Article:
Your Car Insurance Policy Explained

Congratulations! You've purchased car insurance. Not only are you legal to drive, you're also protected against all manner of car damage, medical bills and other hazards of the road.

No matter what type of car insurance coverage you purchased, we know there's one thing you'll have in your possession for sure: A big envelope from the insurance company filled with a whole bunch of papers, many of which have a lot of really small words.

This is your insurance policy, and we're going to tell you everything you need to know about it.

Storing Your Policy

First, let's find a nice safe place to keep this envelope of papers once we're done looking through them. For the most part, you'll only really use your ID card. This is either kept in your wallet or on your smartphone. The ID card is what you'll use when you have to prove to someone you have car insurance (like a cop, DMV worker or car salesman).

The policy papers are important, but you won't be carrying them around with you in your day to day life. You still want to keep them someplace where you can find them later, like during renewal time. So find that file folder or desk drawer now and you'll thank yourself later.

Declarations Page

This section is mainly all about you.  

You'll see a lot of familiar info here. Your name, address, contact information and so on. Make sure that's all correct.

You'll also see some stuff about the other members of your household. They'll either be listed as a driver of the insured vehicle or they'll be Excluded, meaning they're not covered in that vehicle.

Interesting side note: Insurance companies don't just take your word for all that. They'll research through other records to determine exactly who you're living with.

Next, you'll see a bunch of info about your car. Again, check everything for accuracy. Yes, that might mean walking out to your car to double-check that the VIN is correct.

During the application process, you'll likely be asked if you'll be using the car for work or fun. Double-check that part, especially if it's a work vehicle. If you've insured your car for everyday use but have an accident while driving the vehicle as part of your job, well, insurance companies don't like that and there could be problems.

If you're financing a vehicle, you'll see the bank or holder of your title. If this info is missing, the dealer isn't allowed to let you drive away with the vehicle. If the dealership asks for a "binder" this is the page they're talking about. 

Check for accuracy and any accidental omissions. All good? Let's move on to:

The Insuring Agreement 

This is a general overview of what's covered and what you're paying for the policy. Car insurance providers aren't known for mystery and ambiguity. This type of insurance is called Named-Perils Coverage.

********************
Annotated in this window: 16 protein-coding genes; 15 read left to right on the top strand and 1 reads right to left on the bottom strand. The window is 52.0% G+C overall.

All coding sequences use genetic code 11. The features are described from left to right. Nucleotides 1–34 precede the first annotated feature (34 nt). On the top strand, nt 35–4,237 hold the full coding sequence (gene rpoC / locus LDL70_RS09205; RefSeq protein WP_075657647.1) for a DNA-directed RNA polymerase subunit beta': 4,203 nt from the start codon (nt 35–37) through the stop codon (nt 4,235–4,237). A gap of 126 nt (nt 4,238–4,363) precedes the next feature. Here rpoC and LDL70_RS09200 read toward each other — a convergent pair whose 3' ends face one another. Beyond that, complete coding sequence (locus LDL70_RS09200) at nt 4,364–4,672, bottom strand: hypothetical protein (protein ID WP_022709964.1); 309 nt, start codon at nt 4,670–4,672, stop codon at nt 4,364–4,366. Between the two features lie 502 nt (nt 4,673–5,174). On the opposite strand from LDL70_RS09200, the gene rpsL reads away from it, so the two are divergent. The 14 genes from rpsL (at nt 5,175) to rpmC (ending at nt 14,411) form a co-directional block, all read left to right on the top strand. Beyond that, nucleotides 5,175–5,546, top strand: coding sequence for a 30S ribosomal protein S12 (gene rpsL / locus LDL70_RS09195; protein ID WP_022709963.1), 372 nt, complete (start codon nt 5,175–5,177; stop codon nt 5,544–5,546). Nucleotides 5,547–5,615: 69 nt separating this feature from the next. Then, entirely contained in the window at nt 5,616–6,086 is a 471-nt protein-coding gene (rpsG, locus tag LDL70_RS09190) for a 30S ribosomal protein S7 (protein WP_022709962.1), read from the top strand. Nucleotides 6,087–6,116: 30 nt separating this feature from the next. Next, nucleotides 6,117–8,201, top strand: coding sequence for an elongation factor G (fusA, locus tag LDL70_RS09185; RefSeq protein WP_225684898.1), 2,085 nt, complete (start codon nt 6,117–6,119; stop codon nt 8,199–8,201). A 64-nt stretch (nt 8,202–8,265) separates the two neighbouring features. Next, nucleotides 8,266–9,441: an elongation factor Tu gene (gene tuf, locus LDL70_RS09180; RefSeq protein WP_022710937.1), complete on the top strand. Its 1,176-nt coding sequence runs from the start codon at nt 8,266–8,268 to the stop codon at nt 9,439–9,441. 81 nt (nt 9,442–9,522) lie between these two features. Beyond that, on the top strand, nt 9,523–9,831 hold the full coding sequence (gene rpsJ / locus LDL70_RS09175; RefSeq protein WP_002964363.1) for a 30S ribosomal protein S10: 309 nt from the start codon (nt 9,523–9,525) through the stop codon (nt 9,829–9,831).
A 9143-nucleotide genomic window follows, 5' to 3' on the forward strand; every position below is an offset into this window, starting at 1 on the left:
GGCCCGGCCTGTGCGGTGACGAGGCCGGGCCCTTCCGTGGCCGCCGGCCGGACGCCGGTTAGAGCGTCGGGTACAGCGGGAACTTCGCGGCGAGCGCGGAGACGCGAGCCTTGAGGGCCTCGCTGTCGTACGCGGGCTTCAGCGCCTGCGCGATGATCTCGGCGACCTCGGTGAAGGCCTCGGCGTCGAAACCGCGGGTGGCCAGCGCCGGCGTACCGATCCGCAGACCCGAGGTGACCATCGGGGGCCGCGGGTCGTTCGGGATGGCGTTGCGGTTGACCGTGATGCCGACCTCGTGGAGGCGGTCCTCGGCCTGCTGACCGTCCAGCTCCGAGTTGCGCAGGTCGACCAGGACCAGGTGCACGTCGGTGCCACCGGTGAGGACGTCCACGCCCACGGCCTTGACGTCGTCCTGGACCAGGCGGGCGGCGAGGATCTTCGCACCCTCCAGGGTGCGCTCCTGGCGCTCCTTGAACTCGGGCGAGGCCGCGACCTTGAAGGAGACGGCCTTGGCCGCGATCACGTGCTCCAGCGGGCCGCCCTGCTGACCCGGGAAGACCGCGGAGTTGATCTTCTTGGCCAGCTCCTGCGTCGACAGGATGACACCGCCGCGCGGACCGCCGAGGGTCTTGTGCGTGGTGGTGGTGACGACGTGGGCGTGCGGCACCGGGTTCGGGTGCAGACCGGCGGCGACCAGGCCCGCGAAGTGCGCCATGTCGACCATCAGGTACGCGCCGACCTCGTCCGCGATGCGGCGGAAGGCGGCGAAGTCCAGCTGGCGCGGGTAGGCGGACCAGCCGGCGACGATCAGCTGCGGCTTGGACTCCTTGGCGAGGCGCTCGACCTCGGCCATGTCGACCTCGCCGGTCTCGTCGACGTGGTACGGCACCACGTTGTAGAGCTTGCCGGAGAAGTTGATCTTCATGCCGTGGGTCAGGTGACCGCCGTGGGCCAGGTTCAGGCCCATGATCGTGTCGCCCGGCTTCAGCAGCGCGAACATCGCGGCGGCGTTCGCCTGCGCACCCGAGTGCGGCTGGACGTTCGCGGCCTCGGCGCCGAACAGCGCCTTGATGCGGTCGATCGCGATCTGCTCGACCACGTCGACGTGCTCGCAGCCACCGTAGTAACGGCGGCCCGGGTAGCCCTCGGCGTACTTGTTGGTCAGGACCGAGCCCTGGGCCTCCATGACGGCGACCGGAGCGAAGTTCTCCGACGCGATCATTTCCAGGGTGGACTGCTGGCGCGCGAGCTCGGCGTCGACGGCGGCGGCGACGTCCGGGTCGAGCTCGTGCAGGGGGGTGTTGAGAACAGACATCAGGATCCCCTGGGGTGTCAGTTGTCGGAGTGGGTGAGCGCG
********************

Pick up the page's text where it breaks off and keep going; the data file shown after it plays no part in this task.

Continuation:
They, quite literally, name all the possible perils which are covered by the policy. These are the only conditions where you'll get a payout.

You know what's more interesting than reading a bunch of insurance information? Reading a bunch of legal information about insurance information! This is the Exclusions, Conditions and Definitions section. If your insurance company is like the majority of them, these pages will have the tiniest font.

Exclusions list everything not covered by the policy. Owner entering car into demolition derby, for instance.

The Conditions are a variety of legal responsibilities. You can skim it. Actually, while you skim it, look for any info about filing a claim. Some carriers put that info here, and that's something you might actually need to find one day if you have to file a claim.

Finally, for legal reasons, there's a Definitions section.

What Else Do You Get?

Insurance. You mainly get insurance, and descriptions of that insurance.  But you'll also get some ways to prove to people that you have insurance.

You'll get at least one ID Card which acts as official Proof of Insurance. If they send you more than one card (or some other format of insurance proof, like a piece of paper), we recommend keeping one in your wallet and another in your glove box.

Of course, this is the modern world. If you want store your Proof of Insurance on your smartphone, that's perfectly legal in almost every state. There are some state which don't allow this, however, so you'll have to check with your local DMN or other local agency.

Some companies will give you a small Accident Checklist to keep in your vehicle. This will cover the steps you need to take in case of an accident, such as:

Clear everyone away from any immediate danger, such as a fire

Contact emergency services

Admit no fault

Contact your insurer provider

Each insurance company has their own preferred method of operation here, so you'll want to familiarize yourself with this card. After all, you don't want to read this card for the first time while you're at the scene of an accident.

Maintaining Coverage

Now that you're a fully licensed drive with a thorough understanding of your insurance policy, let's make sure you stay that way.

A lapse is any time period when your car insurance has cancelled or expired without renewal. You want to avoid a lapse. Insurers don't like to see that you went without coverage. If you renew with your existing carrier, or apply to a new one, you'll likely see an increase in your rates.

Autopay is an effective solution here. That way you'll never accidentally forget a payment. Pay attention to any snail mail or email from your carrier, too. They'll make sure to notify you when your coverage is in danger of lapsing.

Now puts that packet of papers away (somewhere safe) and get out there to start enjoying the comfort of insured driving!